Teaching assistants in the Department of Mathematics play an important role in the instruction of undergraduate math courses. We expect TAs will develop and improve teaching skills through classroom instruction as they gain experience. The training of math TAs has been focused on TAs who are new to teaching in mathematics. Some courses require more specialized training and all TAs will work under faculty/staff supervision.
All new teaching assistants in mathematics are required to take part in a pre-semester orientation and training program. The main components are through the Mathematics Department as well as through the College of Letters & Science. New TAs will work with a TA Course Coordinator who is an experienced fellow TA.
The main emphasis is on teaching the courses a new TA will teach in the coming semester. New TAs will typically teach discussion sections attached to a calculus lecture. They will meet with the lecturer and the other TAs to discuss the lecturer's plans for the course, what he/she will be expecting of TAs, how the course will be graded, etc. New TAs will also attend orientation and teaching practice sessions during Welcome Week organized by the TA Supervisor and the TA Course Coordinators. The orientation session will provide information about roles of TAs in the department, undergraduate courses and undergraduate students taking these courses, and TA policies and procedures.
In addition, there is a required summer TA Training program for all international TAs. This program has two separate courses, one through the English Department and the second through the Mathematics Department. Both focus on pedagogy of teaching, teaching practice and issues specific to teaching mathematics.
Working with the Lecturer and TA Course Coordinator
The lecturer is responsible for the content, level, and many other details of the course. He/she also is familiar with what works in the classroom and what does not work for this course, these students, etc. The lecturer is an appropriate person to ask for help on almost anything connected with the teaching assignment.
New TAs will also be assigned a TA Course Coordinator who is an experienced TA teaching sections attached to the same lecture, who volunteered and was selected for this position based on experience and teaching ability. The coordinator will also be serving as a mentor during the semester. The coordinator will meet with the new TAs in the lecture. The coordinator and possibly the lecturer will come to visit the TA's class and give the TA feedback. The department can also arrange for a TA to have a class videotaped so that a TA can critique his/her own teaching. The new TA, will also observe the TA Course Coordinator's discussion sections and provide feedback.
As classes get under way TAs will no doubt have additional questions that they need help with. Such questions typically range from classroom content (How can I explain the mean value theorem?) to managing the class (How do I deal with a disruptive student?) with many in-between possibilities (I can't seem to come up with good quiz questions...). New TAs are always encouraged to communicate with the lecturer and the TA Course Coordinator on these issues as they will bring different styles from their own teaching experiences. Attending lecture along with students is not only required but is a good way to figure out how to conduct discussion sessions.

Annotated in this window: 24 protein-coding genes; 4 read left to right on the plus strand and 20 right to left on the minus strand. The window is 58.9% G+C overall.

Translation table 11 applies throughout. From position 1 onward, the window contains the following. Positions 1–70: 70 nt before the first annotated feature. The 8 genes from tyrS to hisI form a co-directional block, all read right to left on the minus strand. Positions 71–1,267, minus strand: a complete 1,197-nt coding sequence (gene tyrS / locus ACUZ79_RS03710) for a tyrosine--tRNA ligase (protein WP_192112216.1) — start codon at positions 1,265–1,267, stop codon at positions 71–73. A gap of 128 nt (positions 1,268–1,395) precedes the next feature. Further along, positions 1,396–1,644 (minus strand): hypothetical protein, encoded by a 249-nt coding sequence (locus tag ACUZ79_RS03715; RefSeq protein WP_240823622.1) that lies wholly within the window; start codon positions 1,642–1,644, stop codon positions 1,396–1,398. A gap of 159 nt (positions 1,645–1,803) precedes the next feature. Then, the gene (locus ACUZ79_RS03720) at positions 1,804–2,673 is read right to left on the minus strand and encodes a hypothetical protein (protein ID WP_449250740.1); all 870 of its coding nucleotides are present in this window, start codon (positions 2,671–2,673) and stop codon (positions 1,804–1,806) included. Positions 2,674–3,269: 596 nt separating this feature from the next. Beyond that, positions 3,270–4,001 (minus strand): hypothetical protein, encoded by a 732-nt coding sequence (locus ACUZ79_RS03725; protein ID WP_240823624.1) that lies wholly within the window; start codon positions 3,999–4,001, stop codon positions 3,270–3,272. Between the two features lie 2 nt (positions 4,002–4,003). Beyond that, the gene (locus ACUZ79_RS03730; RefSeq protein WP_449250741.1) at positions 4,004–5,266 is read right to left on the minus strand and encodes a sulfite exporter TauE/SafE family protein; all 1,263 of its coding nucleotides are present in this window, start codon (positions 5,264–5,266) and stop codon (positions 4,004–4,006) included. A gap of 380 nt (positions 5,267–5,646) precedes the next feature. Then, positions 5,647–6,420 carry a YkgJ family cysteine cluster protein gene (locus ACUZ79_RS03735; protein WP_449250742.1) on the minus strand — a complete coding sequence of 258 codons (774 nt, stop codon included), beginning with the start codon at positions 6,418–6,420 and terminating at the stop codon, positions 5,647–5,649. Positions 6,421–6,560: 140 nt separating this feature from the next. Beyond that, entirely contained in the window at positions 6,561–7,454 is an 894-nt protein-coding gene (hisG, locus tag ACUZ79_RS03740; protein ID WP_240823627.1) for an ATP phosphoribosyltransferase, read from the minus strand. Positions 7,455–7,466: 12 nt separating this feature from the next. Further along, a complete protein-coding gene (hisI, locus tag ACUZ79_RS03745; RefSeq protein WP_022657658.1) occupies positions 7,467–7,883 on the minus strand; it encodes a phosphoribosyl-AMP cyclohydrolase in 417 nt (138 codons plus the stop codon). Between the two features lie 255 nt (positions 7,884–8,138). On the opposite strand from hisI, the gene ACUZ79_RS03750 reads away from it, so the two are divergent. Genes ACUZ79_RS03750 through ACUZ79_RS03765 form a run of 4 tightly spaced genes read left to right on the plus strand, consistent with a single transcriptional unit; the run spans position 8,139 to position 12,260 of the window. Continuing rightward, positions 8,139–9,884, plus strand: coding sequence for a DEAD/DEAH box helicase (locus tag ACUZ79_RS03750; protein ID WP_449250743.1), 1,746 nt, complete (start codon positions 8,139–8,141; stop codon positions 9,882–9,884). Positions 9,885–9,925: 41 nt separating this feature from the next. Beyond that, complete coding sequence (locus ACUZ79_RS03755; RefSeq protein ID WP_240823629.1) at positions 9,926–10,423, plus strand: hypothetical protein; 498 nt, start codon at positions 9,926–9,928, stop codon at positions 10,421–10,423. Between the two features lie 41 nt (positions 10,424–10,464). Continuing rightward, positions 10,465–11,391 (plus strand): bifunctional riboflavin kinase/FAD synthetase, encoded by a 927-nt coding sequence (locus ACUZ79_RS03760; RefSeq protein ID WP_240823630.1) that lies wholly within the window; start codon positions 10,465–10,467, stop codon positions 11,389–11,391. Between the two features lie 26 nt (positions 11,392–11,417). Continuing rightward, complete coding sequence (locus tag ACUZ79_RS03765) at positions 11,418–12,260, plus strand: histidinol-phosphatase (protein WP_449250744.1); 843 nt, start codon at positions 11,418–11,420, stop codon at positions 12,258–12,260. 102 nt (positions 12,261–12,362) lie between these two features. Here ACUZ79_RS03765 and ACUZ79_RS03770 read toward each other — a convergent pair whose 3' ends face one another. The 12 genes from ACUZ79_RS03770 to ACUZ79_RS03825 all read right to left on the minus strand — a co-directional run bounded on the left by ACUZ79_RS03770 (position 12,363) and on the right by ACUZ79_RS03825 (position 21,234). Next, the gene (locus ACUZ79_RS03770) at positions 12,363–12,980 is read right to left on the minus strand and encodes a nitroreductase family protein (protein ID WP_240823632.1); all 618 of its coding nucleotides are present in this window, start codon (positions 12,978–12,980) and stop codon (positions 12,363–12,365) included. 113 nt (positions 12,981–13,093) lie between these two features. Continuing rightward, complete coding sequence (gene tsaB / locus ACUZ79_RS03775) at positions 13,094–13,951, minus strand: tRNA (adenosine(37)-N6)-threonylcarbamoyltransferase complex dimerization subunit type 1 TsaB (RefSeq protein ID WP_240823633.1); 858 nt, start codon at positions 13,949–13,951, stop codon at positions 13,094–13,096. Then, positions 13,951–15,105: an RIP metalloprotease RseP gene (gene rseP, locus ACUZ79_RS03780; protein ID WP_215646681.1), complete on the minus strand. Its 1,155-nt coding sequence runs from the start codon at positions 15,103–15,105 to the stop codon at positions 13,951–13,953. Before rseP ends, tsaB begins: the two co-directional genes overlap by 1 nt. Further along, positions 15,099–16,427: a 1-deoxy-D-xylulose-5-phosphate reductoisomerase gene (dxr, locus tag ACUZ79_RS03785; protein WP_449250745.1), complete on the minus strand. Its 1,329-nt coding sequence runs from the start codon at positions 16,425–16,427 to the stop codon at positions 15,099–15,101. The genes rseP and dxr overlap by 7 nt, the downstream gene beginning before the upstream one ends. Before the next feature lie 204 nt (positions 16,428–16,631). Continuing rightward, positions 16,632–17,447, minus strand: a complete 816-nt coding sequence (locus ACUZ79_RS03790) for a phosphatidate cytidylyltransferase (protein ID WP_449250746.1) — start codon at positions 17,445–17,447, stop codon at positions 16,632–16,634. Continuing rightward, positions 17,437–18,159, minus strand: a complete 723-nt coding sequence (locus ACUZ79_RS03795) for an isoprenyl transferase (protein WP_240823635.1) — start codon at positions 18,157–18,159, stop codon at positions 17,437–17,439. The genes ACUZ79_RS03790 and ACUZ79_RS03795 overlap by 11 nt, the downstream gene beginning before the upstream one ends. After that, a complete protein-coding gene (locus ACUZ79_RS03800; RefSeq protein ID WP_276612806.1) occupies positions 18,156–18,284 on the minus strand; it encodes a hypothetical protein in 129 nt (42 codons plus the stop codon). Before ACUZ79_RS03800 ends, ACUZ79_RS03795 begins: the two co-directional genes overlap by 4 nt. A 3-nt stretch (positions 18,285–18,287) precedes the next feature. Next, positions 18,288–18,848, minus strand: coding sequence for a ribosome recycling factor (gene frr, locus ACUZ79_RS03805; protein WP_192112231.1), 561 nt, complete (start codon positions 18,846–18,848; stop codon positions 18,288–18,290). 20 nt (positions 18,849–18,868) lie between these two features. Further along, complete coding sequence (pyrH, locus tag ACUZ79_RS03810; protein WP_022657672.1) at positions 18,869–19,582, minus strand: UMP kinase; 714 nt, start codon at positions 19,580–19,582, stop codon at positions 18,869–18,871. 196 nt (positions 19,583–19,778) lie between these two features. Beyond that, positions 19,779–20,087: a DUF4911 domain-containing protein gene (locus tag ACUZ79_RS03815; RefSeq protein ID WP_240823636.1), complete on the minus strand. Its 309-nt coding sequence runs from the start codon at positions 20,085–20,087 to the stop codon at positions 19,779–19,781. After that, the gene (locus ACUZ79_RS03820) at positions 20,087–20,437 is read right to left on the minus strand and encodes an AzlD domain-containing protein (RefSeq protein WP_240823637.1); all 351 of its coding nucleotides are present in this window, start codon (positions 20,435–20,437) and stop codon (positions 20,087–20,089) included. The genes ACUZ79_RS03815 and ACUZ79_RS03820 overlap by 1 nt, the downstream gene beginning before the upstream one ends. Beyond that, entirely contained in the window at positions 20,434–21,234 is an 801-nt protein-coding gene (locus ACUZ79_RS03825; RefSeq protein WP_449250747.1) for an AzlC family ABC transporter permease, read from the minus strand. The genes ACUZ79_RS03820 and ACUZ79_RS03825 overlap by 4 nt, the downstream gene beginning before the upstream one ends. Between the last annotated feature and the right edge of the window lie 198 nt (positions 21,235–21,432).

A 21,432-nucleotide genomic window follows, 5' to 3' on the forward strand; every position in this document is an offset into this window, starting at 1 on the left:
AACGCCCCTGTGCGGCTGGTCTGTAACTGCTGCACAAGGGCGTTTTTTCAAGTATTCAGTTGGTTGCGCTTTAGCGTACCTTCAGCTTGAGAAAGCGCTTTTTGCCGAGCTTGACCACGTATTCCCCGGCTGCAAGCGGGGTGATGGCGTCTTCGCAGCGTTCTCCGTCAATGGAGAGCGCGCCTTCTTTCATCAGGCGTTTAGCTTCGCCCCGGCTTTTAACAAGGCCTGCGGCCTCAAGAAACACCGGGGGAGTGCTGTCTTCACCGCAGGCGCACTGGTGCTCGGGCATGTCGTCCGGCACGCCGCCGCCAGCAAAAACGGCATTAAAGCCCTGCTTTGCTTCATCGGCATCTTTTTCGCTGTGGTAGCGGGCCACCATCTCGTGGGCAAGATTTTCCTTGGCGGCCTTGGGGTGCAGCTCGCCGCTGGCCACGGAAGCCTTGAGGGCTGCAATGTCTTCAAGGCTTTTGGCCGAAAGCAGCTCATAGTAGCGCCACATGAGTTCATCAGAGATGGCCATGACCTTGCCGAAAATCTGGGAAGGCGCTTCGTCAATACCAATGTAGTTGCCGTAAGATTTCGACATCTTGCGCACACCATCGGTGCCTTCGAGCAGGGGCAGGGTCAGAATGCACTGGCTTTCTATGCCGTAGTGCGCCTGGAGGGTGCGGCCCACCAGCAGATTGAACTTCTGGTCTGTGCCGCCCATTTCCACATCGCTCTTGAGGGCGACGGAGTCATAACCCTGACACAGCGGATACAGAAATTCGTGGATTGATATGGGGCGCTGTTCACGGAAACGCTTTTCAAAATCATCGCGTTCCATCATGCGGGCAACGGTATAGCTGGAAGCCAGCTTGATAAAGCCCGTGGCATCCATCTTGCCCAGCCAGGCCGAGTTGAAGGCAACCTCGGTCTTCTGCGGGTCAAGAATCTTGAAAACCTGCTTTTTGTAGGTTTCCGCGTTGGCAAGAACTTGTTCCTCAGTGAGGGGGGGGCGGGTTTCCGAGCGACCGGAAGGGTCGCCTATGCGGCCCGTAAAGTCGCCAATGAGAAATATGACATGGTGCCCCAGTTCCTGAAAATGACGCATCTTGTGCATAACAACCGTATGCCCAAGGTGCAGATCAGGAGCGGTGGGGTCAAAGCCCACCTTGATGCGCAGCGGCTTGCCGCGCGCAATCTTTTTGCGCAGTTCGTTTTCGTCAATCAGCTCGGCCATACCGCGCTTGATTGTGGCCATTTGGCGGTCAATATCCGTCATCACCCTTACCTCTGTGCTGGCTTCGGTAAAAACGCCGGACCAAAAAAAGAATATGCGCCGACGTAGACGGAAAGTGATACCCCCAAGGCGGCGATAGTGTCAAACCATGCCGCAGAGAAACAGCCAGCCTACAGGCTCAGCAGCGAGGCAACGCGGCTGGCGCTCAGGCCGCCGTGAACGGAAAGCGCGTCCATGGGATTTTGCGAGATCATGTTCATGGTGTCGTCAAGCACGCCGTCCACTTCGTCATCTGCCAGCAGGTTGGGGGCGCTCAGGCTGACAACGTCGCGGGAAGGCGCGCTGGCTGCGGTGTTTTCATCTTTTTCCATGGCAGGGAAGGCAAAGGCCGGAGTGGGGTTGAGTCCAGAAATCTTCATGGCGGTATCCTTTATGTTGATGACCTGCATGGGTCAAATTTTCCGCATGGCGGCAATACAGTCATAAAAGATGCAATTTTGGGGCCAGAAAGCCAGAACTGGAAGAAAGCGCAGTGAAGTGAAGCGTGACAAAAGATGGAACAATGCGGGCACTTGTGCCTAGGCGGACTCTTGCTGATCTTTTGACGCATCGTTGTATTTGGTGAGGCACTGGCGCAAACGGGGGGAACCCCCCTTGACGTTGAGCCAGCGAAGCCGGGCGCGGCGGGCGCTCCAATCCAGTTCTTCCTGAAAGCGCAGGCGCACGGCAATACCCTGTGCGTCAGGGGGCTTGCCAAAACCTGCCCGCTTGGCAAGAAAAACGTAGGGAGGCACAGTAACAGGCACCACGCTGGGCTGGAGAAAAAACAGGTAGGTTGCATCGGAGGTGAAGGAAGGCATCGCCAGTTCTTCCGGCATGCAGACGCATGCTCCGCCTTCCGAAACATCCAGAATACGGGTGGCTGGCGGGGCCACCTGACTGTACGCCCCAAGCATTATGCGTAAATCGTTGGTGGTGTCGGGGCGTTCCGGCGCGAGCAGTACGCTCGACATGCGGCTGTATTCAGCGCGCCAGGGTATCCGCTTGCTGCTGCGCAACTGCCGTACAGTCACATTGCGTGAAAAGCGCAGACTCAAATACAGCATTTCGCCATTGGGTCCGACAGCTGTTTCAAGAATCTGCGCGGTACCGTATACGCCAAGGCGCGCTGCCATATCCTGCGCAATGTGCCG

Continuing TAs who are not having teaching problems are not required to take part in any further training. TAs who seem to be having trouble in their teaching, judged by evaluation results or student complaints or feedback from class visits, may be asked to take part in additional training addressing their specific issues.
L&S TA Training
In addition, the College of Letters and Science (L&S) hosts a one day TA training program. This program is actually open to all TAs, new and experienced but attendance is mandatory for all students who will be a TA for the first time. The training includes sessions run by experienced, award winning TAs and gives a chance to learn from some of the best TAs on campus. Usually one or two of them are Mathematics TAs.
Equity and Diversity Training
Participants receive information about relevant laws, policies, regulations and resources; explore the practical application of these policies to classroom and learning environments; and engage in facilitated conversations designed to promote interdisciplinary dialogue and excellence through diversity. These sessions promote the development of cpompetencies that sustain and strengthen UW-Madison's position of preeminence in research and higher education and advance critical campus strategic priorities.
TAs should complete the training in the semester in which they begin teaching. TAs may not be reappointed for more than one semester without having completed the University's Equity and Diversity Training. Information about this training will be available early each semester from the Office of Equity and Diversity. See also: http://www.oed.wisc.edu/workshop.html
Most experienced teachers are happy to talk about how to teach. Teaching is an intensely personal activity, and you may find what they say does not quite fit your teaching style, but you can probably learn something by listening even if you disagree strongly with what they are saying. TAs are strongly encouraged to communicate with faculty, staff, and fellow TAs about their teaching experience.
The Kleene Mathematics Library has a collection of books expressly maintained for reference on teaching questions. That collection also has some videotapes related to teaching. In addition the library has books and journals relating to research in mathematics education: Additional mathematics education resources can be found at the UW School of Education's Center for Instructional Materials and Computing.
The Math Forum on the web has links to many resources relating to mathematics teaching.